I got up on Friday morning expecting to polish off the text for Mike Pannett’s Yorkshire but what was that? In the sky?
Yes, the sun was out, and A. was politely suggested that this might be the ‘calm, warm day’ the makers had decreed as desirable for the installation of the polythene cover.
Ha! We’d no sooner got the single rectangular sheet unrolled and draped over the steel frame – it measured roughly 30 feet by 25 – than the sun disappeared behind a large cumulo-nimbus, the wind started gusting from a northerly quarter, the polythene billowed like a giant sail, and we were trapped inside, clutching desperately at loose ends and trying to anchor them while re-reading p.17 of the Handy Guide to a Successful Erection.
Step 1 involved wrapping one end of polythene around a batten and nailing that in place over the door lintel. Step 2 ought to have involved a pause and a cup of strong tea, but there was no stopping us now. We hastily shovelled great clods of soil into the trenches we’d dug around the perimeter and firmed them down.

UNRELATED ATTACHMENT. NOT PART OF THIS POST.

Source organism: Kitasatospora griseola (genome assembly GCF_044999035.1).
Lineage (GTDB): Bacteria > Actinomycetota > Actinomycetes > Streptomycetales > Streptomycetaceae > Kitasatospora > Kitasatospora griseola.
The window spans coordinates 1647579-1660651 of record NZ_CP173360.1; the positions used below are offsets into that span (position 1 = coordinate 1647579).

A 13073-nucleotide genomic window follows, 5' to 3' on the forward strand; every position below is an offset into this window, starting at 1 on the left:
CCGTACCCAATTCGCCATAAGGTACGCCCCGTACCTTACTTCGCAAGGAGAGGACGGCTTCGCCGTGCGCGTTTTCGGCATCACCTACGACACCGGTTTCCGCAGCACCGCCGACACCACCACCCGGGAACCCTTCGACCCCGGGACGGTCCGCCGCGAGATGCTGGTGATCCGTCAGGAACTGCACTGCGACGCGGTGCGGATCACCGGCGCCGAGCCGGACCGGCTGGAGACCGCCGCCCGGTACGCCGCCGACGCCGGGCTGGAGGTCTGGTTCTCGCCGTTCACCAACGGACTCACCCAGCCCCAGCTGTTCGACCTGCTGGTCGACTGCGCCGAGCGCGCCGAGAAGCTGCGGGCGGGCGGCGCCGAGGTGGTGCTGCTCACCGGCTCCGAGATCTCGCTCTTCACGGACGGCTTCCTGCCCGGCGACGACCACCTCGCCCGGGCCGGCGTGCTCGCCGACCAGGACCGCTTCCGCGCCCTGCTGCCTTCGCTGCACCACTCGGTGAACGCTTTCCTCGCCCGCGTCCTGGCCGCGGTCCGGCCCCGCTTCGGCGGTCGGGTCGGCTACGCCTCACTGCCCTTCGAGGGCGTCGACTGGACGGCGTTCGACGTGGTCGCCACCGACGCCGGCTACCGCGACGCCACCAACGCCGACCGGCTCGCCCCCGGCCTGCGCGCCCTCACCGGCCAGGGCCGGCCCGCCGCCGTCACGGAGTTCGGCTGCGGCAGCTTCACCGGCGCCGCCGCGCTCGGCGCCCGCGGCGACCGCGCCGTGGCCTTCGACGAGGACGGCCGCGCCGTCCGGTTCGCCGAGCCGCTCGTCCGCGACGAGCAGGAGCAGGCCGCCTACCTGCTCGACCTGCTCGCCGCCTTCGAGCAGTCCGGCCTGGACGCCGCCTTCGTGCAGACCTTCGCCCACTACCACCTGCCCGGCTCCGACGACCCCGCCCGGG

We were soon into pleating - yes, making pleats – in the part that went around the corners and into the door-frames. Not our strong point. By this time A. was casting longing glances at our latest acquisition, the staple gun. So, while she went into rapid-fire mode around the door-frames, I burned off my excess zeal by stamping on the soil. That polytunnel may split, it may catch fire, but it ain’t going to move.
This morning, less than twenty-four hours later, and before we’ve even put the doors on, it comes into its own. It may be wet out there, there may have been snow showers at
, but I shall be warm and
dry – digging six small beds under cover and planning the year’s salad crops. Leeds
I haven't yet reported on my day at the races last Monday, which was hugely successful. But it’ll have to wait until tomorrow.